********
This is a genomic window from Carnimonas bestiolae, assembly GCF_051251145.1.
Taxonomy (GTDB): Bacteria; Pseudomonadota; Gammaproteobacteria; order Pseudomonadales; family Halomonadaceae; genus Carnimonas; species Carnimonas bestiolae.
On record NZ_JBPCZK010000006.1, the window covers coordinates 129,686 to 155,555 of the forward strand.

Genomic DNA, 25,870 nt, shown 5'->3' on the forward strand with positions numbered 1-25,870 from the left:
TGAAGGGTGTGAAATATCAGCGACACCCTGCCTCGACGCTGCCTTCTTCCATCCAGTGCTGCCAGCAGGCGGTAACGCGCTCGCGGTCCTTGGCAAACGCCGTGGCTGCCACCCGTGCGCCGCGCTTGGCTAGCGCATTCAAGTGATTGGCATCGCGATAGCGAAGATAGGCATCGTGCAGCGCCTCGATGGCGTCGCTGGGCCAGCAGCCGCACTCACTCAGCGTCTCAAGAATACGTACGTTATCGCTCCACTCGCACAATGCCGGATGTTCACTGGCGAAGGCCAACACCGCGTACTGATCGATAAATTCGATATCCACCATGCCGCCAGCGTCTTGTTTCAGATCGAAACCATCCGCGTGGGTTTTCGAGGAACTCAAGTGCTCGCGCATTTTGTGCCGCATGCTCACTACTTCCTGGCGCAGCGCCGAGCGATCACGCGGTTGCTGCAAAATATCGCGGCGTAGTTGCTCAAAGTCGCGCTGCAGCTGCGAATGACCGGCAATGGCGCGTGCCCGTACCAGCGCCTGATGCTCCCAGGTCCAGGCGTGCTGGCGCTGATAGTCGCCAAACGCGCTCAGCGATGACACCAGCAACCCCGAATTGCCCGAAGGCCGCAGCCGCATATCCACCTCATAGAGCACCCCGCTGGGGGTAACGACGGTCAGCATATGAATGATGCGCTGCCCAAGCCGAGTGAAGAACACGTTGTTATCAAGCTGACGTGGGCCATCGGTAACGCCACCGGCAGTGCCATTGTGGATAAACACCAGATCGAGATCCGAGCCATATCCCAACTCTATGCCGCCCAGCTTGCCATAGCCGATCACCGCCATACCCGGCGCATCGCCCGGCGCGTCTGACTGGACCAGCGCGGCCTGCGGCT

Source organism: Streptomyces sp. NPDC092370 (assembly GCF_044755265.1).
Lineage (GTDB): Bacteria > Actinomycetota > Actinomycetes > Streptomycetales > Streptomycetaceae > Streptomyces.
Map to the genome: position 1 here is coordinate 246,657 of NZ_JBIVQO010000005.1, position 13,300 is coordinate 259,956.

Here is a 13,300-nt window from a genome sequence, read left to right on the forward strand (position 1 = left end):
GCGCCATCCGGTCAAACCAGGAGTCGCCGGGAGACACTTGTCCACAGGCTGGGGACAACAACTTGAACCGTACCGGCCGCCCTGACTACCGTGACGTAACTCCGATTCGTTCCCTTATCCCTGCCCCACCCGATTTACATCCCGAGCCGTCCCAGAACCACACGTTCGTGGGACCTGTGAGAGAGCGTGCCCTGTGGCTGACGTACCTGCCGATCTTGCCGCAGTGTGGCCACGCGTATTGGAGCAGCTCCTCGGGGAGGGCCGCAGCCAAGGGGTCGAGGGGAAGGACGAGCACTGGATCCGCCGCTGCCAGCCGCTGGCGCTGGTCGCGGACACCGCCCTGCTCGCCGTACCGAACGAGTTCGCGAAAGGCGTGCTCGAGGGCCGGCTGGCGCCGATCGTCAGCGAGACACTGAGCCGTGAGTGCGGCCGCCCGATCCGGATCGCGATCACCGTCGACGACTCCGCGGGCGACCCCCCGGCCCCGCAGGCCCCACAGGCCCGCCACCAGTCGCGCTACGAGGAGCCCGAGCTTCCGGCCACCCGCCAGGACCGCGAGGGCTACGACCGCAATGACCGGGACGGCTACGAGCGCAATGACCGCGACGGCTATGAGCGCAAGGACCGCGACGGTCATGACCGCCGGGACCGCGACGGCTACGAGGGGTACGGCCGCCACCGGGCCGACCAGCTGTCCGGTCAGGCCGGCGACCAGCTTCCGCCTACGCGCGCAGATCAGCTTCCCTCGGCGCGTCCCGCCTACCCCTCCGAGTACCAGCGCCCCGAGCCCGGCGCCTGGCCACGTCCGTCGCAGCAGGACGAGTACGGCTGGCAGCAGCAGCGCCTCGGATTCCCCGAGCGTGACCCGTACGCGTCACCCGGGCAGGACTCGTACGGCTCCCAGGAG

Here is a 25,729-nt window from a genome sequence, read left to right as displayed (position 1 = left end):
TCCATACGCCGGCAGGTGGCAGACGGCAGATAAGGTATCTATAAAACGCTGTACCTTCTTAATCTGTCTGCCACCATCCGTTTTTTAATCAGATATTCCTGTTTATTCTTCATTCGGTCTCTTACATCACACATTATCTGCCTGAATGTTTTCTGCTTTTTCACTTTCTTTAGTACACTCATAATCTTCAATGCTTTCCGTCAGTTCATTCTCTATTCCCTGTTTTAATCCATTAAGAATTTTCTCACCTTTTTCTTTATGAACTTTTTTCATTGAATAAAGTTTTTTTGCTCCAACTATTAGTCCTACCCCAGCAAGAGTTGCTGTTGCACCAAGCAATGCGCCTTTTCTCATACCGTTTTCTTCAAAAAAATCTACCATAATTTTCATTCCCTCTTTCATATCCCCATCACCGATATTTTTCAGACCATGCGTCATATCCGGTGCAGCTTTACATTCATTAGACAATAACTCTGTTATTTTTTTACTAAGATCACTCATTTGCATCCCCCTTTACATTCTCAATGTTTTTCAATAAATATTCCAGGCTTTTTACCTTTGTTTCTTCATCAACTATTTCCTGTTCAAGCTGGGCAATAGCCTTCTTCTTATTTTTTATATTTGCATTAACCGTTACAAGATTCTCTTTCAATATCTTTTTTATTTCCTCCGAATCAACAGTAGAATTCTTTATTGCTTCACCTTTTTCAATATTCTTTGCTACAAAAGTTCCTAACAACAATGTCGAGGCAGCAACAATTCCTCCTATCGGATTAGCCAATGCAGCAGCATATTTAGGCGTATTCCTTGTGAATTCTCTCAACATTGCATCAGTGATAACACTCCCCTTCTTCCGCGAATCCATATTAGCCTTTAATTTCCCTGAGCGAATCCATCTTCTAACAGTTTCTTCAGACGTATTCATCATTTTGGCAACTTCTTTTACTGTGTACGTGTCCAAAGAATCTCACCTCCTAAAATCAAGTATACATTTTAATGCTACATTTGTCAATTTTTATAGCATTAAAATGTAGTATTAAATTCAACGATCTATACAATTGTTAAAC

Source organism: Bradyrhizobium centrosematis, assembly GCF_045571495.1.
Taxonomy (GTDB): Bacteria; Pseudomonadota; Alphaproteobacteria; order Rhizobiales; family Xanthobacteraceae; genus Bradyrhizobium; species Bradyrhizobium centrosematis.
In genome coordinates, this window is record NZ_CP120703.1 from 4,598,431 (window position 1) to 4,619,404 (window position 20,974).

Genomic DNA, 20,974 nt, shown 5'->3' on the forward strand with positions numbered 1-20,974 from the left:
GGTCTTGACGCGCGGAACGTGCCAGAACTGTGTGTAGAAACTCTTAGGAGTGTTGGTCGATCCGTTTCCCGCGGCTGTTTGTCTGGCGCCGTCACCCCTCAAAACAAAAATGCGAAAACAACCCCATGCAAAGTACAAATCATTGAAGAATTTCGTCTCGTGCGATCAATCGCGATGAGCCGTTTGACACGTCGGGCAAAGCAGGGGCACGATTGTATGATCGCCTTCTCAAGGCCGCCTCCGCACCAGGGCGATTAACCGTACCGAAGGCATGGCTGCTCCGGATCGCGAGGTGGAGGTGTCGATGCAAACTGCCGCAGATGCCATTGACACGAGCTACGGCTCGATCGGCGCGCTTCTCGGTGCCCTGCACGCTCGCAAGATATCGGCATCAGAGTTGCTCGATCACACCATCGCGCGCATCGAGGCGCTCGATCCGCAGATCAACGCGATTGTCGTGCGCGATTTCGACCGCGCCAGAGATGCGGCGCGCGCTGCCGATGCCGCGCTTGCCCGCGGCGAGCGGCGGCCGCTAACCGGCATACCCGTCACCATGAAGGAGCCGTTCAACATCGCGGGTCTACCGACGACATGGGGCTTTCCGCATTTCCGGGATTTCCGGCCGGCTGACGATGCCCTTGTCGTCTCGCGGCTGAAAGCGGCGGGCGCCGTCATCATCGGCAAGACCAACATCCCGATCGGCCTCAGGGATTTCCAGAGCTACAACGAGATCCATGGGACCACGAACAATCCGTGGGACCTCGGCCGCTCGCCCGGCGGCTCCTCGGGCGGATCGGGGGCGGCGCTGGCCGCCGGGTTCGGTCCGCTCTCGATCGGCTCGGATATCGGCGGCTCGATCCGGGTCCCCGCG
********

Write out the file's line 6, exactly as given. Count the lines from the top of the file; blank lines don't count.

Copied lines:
Source organism: Streptomyces sp. NPDC092370 (assembly GCF_044755265.1).